not be allowed to go back on it when it would be unjust or
inequitable for him to do so.”
Dixon J in Thompson v Palmer (1933) 49 CLR 507 at 547:
• Explained the object of estoppel “is to prevent an unjust
departure by one person from an assumption adopted by another
as the basis of some act or omission which, unless the
assumption be adhered to, would operate to that other’s
detriment”.

Promissory Estoppel ✗ a doctrine applied easily (although its application is


being widened). The promisee relying on the courts to enforce the ‘equity’
of a promise made without consideration must clearly show that not to do
so would be very unjust.
Classic / Originating Case:

Central London Property Trust v High Trees House Ltd [1947] KB


130 ©
COURT:
• Denning J, UK Court of Appeal
FACTS:
• P leased a block of flats from D for 99 years ϖ annual rent of
£2500.
• In 1940, due to war, they could not sublet many flats ∴ P agreed
to reduce rent to £1250 annually.
• In 1945 the situation returned to normal an the flats were fully
let. P sued the D, claiming the full rent for the future and for the
last 2 quarters of 1945.
HELD:
• Action succeeded.
• Parties had intended reduced rent to be temporary while the flats
could not be sublet.
• Promissory Estoppel was born out of Lord Denning’s obiter
dictum:
o If the P had sued for the full amount between 1940 & 1945
the courts would estop (prevent) them.

Australian Adoption:

• Legione v Hateley (1983) 152 CLR 406; 46 ALR 1


o This case confirmed the principle at the highest level, the
High Court.
o Later expanded to situations where there was no pre-
existing legal relationship in ↓ (use this case as authority)

Peter Sadler Contract Law 36


Waltons Stores (Interstate) Ltd v Maher (1988) 164 CLR 387 ©
COURT:
• Aus High Court dismissed on appeal from NSW Supreme Court
FACTS:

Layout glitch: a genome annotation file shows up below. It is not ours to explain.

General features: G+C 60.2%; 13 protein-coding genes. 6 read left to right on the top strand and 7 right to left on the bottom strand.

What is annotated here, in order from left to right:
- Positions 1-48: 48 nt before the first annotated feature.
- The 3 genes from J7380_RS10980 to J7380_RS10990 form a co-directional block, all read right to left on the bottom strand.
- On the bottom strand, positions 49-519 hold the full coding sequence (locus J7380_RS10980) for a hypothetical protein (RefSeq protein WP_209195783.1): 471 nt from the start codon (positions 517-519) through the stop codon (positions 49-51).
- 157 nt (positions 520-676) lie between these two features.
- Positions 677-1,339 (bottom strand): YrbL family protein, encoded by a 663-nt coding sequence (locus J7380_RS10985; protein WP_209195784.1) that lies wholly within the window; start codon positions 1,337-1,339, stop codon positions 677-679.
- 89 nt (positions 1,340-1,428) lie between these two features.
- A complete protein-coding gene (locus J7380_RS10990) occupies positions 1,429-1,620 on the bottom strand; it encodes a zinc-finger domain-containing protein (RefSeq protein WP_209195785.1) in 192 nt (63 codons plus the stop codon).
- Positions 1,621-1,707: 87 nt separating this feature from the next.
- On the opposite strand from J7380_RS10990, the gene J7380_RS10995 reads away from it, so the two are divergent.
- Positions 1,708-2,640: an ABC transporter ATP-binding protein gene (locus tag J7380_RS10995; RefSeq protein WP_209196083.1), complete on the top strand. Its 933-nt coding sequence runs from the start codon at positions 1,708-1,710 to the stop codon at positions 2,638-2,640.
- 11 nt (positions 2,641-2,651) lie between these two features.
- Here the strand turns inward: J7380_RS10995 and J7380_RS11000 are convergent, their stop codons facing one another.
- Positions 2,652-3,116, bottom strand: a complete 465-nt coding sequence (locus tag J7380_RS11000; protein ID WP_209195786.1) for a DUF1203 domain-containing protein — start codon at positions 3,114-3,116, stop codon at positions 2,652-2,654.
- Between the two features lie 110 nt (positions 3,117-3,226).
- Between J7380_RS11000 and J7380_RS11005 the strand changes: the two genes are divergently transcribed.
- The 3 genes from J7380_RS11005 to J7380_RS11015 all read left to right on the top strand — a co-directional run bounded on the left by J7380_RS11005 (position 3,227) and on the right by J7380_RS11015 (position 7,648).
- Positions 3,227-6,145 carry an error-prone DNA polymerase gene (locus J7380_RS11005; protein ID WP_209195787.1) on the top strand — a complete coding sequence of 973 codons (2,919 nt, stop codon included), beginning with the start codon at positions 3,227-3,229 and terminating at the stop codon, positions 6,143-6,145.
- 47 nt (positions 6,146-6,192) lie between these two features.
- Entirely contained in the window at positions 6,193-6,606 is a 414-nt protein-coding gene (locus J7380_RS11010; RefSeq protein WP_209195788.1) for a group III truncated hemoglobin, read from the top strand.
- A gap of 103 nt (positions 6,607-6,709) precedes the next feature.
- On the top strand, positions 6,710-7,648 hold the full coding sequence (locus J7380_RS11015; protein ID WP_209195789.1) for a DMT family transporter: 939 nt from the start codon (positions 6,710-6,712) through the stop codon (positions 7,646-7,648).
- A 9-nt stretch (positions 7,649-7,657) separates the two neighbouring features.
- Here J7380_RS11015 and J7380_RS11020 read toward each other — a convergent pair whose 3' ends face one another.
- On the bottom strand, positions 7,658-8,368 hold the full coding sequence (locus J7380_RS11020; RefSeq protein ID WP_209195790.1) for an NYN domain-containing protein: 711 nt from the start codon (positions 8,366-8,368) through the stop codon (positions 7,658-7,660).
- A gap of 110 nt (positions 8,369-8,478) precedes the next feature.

• Maher’s owned a commercial property in Nowra with old
buildings on it. Waltons and Maher stated negotiations that
stated Maher would demolish and rebuild the property to
Waltons specification by 5th February 1984 if Waltons agreed to
leased it.
• On the 21st October 1983 a draft agreement for lease was sent
to the Maher’s solicitors. Amendments to this agreement were
discussed, and Walton’s solicitors were advised that Maher had
started to demolish the old buildings.
• 7th November Walton’s solicitors were told that it would be
impossible for the new buildings to be completed on time unless
the agreement was completed in the next day or two. The
Maher’s did not wish to demolish a newer section of the old
buildings until the it was clear the agreement was forthcoming.
That same day Walton’s solicitors sent to the Maher’s solicitors
fresh documents incorporating the amendments discussed, but
stated that they had not obtained their clients approval to the
amendments, but believed it to be forthcoming.
• 11th November forwarded the executed documents to Walton’s
solicitors and began to demolish the newer section of the old
buildings.
• Walton, with full knowledge that Maher was demolishing the old
buildings, advised their solicitors to ‘go slow’ on exchanging
contracts.
• On the 19th January 1984 Walton informed the Maher’s that it
had no intention to sign the lease. The new building was about
40% complete.
HELD
• Maher sued and was granted damages as Walton was estopped
from going back on their promise. Appeals to NSW Supreme
Court and the High Court by Walton were dismissed.

Peter Sadler Contract Law 37


Test:

Brennan J outlined a test for promissory estoppel in Waltons Stores v